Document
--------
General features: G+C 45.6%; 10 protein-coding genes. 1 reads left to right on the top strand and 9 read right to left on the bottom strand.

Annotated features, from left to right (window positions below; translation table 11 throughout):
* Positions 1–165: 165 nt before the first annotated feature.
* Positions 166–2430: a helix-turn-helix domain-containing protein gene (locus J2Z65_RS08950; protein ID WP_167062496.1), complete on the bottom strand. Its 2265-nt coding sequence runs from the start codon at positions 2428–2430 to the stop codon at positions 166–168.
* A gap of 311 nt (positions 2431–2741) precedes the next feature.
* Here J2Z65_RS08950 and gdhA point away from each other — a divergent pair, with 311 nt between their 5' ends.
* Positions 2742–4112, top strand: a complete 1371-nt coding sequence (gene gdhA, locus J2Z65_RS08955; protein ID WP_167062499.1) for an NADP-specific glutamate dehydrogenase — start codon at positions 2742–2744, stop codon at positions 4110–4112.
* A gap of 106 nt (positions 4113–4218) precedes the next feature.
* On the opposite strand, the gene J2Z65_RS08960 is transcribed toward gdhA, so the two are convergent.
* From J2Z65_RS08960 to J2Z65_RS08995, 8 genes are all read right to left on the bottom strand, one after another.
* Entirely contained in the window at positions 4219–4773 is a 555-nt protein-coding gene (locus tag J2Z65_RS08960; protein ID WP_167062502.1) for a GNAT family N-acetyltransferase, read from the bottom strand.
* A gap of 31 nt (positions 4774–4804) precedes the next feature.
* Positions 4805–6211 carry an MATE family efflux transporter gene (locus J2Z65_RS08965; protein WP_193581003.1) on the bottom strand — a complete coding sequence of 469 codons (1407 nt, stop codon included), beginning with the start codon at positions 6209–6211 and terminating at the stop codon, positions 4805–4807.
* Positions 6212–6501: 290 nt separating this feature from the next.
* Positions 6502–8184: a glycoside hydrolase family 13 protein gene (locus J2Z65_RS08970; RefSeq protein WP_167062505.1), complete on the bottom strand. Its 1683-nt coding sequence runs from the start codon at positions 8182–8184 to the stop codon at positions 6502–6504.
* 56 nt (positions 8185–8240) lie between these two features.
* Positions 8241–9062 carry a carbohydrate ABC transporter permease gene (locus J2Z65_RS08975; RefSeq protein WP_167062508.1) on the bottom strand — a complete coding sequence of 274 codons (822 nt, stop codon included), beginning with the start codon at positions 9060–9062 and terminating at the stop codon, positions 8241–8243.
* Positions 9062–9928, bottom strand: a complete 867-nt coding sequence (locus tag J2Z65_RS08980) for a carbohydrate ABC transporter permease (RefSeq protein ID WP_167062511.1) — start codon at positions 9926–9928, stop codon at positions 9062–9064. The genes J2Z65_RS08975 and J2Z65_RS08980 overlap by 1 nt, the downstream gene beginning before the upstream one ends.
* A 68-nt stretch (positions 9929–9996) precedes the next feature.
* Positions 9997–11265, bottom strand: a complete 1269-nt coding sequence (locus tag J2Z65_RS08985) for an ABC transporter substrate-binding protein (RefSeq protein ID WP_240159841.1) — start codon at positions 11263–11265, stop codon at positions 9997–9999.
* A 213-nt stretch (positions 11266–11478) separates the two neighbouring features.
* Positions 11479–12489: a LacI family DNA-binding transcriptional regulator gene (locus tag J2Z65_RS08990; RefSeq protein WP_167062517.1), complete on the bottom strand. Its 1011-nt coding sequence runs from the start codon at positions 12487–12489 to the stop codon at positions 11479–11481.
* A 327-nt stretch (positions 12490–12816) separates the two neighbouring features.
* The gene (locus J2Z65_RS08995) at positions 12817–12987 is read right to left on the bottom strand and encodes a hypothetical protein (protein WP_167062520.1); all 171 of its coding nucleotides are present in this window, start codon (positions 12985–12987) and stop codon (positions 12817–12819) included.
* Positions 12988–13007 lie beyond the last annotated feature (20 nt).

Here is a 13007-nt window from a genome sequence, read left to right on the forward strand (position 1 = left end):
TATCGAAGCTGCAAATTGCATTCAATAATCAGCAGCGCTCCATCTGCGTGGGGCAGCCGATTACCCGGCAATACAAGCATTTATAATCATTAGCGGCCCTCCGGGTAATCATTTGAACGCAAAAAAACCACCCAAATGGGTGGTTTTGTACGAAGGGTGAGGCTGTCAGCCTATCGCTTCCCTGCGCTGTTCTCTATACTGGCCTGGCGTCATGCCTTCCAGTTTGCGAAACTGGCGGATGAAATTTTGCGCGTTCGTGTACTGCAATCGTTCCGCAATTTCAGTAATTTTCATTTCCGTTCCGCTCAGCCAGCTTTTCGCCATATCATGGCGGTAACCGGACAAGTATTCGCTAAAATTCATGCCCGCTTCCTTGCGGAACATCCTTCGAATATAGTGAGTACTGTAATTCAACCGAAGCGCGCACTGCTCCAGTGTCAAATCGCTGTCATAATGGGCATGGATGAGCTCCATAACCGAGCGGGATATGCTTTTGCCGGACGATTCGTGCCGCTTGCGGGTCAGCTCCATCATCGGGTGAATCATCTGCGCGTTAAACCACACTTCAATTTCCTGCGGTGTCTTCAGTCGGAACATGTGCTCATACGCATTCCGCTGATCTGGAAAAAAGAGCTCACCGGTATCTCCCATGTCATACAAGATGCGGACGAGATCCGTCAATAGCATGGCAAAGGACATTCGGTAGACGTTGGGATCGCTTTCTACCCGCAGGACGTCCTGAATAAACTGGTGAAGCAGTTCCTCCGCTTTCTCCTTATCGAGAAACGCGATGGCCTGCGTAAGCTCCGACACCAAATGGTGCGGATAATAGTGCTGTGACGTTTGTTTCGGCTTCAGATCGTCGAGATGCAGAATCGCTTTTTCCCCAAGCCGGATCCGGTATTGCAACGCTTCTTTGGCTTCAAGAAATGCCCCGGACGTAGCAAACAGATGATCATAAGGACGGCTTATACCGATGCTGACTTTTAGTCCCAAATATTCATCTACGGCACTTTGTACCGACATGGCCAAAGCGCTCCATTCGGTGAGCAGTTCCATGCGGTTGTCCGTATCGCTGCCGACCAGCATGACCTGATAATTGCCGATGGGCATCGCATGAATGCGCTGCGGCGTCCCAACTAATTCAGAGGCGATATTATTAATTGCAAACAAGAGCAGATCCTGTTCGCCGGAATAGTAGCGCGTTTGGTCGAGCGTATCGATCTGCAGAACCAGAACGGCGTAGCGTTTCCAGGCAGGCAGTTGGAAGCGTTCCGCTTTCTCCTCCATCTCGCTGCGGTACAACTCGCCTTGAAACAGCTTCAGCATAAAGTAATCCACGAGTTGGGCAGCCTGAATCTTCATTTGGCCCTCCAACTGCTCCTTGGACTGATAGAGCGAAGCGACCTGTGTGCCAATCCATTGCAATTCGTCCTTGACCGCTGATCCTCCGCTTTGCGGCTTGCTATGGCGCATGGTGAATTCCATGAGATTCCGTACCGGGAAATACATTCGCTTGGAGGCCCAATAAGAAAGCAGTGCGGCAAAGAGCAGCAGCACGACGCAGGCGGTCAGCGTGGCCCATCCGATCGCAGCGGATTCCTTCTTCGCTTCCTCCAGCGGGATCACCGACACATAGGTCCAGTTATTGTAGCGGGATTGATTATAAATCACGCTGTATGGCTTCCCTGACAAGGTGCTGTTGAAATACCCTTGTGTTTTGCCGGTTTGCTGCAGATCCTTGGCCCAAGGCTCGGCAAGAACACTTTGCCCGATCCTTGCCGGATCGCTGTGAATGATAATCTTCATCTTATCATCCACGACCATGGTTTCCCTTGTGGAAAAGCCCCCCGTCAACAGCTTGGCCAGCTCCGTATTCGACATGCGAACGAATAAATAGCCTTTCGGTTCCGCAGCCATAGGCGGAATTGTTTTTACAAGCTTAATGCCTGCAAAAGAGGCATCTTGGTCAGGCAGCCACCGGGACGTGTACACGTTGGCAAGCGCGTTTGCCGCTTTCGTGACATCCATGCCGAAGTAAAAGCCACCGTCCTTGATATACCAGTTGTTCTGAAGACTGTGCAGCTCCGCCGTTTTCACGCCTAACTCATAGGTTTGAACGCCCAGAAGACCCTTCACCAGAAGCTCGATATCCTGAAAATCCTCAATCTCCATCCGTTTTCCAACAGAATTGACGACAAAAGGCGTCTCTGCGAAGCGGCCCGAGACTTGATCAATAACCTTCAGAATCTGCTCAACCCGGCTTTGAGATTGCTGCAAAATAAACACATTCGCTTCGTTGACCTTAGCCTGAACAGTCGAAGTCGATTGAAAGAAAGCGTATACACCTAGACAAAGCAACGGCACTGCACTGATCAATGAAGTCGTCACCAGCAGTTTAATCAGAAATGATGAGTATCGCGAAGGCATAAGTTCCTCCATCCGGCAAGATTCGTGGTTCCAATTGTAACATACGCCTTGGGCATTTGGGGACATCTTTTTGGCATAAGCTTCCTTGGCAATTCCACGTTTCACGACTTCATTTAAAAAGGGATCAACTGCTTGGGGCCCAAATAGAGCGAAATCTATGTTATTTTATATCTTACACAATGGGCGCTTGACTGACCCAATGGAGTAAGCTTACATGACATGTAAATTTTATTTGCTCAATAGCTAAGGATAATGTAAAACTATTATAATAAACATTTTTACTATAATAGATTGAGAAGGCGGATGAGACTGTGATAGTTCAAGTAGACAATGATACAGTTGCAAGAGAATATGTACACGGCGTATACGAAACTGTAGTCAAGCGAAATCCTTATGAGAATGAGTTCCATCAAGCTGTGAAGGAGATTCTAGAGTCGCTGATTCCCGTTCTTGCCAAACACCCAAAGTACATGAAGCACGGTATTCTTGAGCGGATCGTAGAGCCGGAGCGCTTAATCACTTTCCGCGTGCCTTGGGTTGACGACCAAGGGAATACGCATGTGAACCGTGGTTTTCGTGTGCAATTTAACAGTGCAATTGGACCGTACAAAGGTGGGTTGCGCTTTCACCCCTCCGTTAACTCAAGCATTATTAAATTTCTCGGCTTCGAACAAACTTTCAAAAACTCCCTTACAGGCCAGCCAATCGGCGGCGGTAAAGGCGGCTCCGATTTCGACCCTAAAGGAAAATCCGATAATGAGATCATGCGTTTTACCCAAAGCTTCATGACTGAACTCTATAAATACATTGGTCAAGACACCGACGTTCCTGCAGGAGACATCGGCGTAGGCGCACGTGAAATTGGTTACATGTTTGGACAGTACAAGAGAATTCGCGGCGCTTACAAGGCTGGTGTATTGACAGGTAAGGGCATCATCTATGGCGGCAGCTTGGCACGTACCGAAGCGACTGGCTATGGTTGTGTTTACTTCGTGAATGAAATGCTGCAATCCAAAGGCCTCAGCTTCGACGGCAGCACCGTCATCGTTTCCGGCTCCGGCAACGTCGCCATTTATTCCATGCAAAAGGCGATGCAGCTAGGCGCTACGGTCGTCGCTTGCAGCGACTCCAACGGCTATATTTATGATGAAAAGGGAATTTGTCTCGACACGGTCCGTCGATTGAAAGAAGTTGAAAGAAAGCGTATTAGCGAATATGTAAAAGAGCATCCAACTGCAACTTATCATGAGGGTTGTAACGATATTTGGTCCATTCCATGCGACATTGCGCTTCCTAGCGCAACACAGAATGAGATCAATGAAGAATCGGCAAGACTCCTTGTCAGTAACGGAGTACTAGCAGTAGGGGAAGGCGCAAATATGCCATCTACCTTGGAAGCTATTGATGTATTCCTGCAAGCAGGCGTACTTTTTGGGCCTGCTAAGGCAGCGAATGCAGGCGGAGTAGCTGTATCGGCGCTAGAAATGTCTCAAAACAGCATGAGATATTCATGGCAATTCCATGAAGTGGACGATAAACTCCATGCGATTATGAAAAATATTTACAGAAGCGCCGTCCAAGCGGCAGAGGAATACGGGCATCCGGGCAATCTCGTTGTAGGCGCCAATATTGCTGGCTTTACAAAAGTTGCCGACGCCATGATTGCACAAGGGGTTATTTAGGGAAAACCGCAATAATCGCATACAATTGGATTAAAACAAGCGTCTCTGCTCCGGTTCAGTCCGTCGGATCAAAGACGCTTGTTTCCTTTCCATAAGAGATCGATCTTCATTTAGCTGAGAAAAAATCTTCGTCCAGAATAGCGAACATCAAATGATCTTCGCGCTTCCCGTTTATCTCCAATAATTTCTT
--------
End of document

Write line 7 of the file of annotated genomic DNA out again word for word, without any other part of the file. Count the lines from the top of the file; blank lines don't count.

* Positions 2742–4112, top strand: a complete 1371-nt coding sequence (gene gdhA, locus J2Z65_RS08955; protein ID WP_167062499.1) for an NADP-specific glutamate dehydrogenase — start codon at positions 2742–2744, stop codon at positions 4110–4112.